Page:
Everything can and does become something else. I can hardly remember what that thing there was a minute ago. Oh yes, that was a head but now it has become a house flat of the ground. And this is a pink hill. When you relate to it, you can switch it back on. There is a very distinct little physicologial shock when you switch it back to the former image…every time you switch it back and forth. Now there is a point at which you can see both images simultaneously. It becomes rather uncomfortable. It becomes rather uncomfortable. It gives you this tremendous feeling of vertigo, as though you had to breathe through your cock and you can only get it up to where the air is if you have a hard-on. Precarious position which is somehow related to the fear of falling from a great height. A basic fear of suffocation and loss of support both being contained therein. That gives this picture a most disconcerting aura, to say the least.
Sometimes this seems to be pulsing with light and at other times it is all made out of stone… porous stone perhaps… an indeterminate substance between stone and flesh, like coral. Then you get that strange vegetable substance, as if these people I see in there were plants growing out of these tubes you have running through all the canvas, very strange! Just for a moment there I caught an absolutely clear photographic picture of Gregory Corso. It has gone now but I feel sure it is really there and will come back again. It is queer how these photographic shocks of yours flash in and out. It is one of the most remarkable phenomena I have ever witnessed in my practice…in all my practice. These strangely familiar faces are all growing together bound up by vines and tendrils…monkey faces. At one point a very mean ravished seventeenth- century face with a ruff around his neck standing outside some sort of native hut.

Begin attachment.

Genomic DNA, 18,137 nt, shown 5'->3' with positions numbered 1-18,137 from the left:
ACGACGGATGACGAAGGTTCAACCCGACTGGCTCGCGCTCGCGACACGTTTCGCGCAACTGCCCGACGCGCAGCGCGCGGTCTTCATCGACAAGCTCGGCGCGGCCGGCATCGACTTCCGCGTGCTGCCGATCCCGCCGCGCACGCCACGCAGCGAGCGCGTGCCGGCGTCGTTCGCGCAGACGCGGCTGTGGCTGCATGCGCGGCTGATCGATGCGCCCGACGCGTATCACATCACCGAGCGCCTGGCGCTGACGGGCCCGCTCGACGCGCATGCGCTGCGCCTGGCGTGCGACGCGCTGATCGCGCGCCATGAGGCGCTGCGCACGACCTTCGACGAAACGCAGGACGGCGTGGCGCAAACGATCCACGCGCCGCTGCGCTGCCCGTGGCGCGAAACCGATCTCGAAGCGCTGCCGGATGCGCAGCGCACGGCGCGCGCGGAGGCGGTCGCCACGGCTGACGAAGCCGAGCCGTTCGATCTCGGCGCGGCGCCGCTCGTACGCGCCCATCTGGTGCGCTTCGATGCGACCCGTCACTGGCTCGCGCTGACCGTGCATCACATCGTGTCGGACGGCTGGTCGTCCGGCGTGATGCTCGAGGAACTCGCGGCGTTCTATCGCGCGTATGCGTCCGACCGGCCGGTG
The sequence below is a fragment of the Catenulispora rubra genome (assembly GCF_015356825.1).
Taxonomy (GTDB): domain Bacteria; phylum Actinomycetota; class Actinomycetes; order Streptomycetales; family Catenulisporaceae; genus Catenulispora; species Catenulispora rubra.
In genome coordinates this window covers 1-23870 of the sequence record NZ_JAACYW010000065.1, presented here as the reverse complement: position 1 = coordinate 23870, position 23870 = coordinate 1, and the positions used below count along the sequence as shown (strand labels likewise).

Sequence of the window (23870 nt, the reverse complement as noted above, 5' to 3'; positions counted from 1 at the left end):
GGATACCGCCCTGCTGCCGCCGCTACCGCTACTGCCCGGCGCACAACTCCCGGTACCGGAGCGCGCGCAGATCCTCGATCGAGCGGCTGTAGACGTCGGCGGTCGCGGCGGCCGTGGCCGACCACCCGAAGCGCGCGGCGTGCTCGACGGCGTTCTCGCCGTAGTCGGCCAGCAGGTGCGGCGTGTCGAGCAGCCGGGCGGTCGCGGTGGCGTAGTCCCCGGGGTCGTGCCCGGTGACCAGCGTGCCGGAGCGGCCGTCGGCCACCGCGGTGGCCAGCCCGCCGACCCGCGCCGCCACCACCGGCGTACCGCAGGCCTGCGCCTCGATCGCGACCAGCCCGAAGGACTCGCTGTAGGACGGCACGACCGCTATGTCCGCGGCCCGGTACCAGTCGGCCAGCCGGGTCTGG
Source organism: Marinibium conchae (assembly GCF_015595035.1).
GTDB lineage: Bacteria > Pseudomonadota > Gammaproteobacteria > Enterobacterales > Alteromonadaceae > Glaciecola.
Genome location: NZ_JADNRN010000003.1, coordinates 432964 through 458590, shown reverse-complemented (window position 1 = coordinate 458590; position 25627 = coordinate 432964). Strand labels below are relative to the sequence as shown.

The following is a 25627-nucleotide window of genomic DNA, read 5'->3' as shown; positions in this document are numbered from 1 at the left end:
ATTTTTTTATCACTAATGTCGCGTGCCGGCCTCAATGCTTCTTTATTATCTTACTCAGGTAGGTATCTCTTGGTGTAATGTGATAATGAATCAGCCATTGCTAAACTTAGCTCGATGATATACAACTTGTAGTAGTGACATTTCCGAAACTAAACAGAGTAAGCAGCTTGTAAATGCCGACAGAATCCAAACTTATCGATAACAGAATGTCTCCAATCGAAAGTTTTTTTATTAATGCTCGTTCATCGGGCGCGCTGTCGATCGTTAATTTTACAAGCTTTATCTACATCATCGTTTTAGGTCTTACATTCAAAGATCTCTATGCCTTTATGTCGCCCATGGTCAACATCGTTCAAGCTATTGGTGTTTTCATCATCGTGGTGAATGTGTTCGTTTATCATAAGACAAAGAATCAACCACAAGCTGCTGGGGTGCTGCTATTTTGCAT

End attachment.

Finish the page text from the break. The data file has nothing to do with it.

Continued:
BG: Doesn't that look like some kind of writing?
WB: It does. I can read it. "Wings tack quietly…Vines crying…not crying…kiss...noisy pissing Tex…Gysin not sin was not crying…Fix Gysin…Brion…"
BG: What I read is different: "My dear very yours…not crying…".
WB: It looks like letters here too, but they're harder to make out. I read: "Creeps…" Looking at these paintings or yours is often like focusing an optical instrument. I find that it takes about twenty seconds to focus at all. The viewer has to learn how to flicker back and forth between a telescopic and a microscopic point of view while his attention is centered on some small beautiful scene which may be no bigger than your index fingernail at one moment, and then your attention is suddenly jerked back to a clear long-range view of the picture or its all-over pattern. What you actually see at any given moment becomes only a part of a visual operation which includes an infinite series of images. This leads you along a certain path like a row or series of patterns…a series of neural patterns which already exist in the human brain.